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Phillies introduce Gabe Kapler, say they want analytical approach from new manager

THE ASSOCIATED PRESS
  • The Philadelphia Phillies introduced Gabe Kapler as their new manager on Thursday.
  • Team officials say they want a more analytical approach from their new manager.
  • Kapler replaces Pete Mackanin. It will be Kapler's first job as a major league manager.

PHILADELPHIA — The jersey had already been thrown around Gabe Kapler’s shoulders. The hat, however, was still sitting on the table. And the new manager of the Philadelphia Phillies couldn’t wait to throw it on his head.

Philadelphia Phillies new manager Gabe Kapler during a news conference in Philadelphia, Thursday, Nov. 2, 2017.

“Give me that ‘P’ and put this thing on,” the 42-year-old said as he tugged on the brim during his introductory press conference on Thursday at Citizens Bank Park. “Feels so good.”

Kapler — who served the past three seasons as director of player development for the Los Angeles Dodgers — met with reporters in Philadelphia on Thursday after being named manager on Monday.

Kapler replaces Pete Mackanin, who was fired and assigned to a front office role at the conclusion of the 2017 season. It will be Kapler’s first time managing in MLB after playing 12 years and one season as manager of the Single-A Greenville Drive in Boston’s minor league system.

“Gabe Kapler is incredibly prepared,” Phillies general manager Matt Klentak said. “That came through in the interview process. It came through as we talked to people throughout the industry that either played with him or worked with him, players who had played for him. If he brings the same level of preparation and grit to the Phillies that he brought to the field as a player, our fans are going to love this guy.”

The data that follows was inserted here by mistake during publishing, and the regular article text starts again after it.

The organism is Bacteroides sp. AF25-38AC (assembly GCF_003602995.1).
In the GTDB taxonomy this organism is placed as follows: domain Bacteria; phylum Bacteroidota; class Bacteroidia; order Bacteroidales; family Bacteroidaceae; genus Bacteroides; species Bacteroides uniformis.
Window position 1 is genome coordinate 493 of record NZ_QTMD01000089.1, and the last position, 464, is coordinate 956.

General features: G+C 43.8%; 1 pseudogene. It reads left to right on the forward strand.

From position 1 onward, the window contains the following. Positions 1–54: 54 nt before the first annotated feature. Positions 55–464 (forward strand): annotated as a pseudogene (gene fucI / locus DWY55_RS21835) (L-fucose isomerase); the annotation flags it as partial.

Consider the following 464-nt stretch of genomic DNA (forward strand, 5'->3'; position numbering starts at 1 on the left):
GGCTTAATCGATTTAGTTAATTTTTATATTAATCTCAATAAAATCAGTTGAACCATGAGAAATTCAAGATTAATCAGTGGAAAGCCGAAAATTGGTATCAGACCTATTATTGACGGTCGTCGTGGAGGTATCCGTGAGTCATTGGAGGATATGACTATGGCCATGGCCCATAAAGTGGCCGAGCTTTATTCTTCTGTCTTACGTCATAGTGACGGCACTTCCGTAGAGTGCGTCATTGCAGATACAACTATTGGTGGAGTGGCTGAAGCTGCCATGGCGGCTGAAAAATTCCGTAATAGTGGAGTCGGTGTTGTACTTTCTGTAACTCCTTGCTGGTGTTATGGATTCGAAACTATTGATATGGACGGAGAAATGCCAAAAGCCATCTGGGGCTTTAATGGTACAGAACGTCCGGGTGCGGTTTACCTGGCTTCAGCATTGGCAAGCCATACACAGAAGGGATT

The Phillies are hoping that Kapler’s energy — along with several analytical philosophies — will be enough to get the team back to the playoffs for the first time in seven seasons. Philadelphia has lost at least 90 games each of the past three seasons.

“One of the things that we’ve talked about is we don’t actually build the baseball players, we build the environments for the baseball players to flourish and develop,” Kapler said. “And if we build a really healthy environment for them to come to the ballpark in every single day, they’re going to be the strongest versions of themselves and then we’re going to carry that strength out on the field and perform.”

The move is part of Philadelphia’s overall shift from a scout based system that helped carry them to five straight division titles, two NL pennants and the 2008 World Series title.

“I would advise we look at the teams that just finished competing in the World Series,” Klentak said. “Look at the teams that competed in last year’s World Series. These are among the most progressive organizations in baseball. I don’t think it’s a coincidence that those are the four teams that have played in the World Series the last two years. That’s where the Phillies need to head and Gabe Kapler is going to be a huge asset to us as we try to progress to the future.”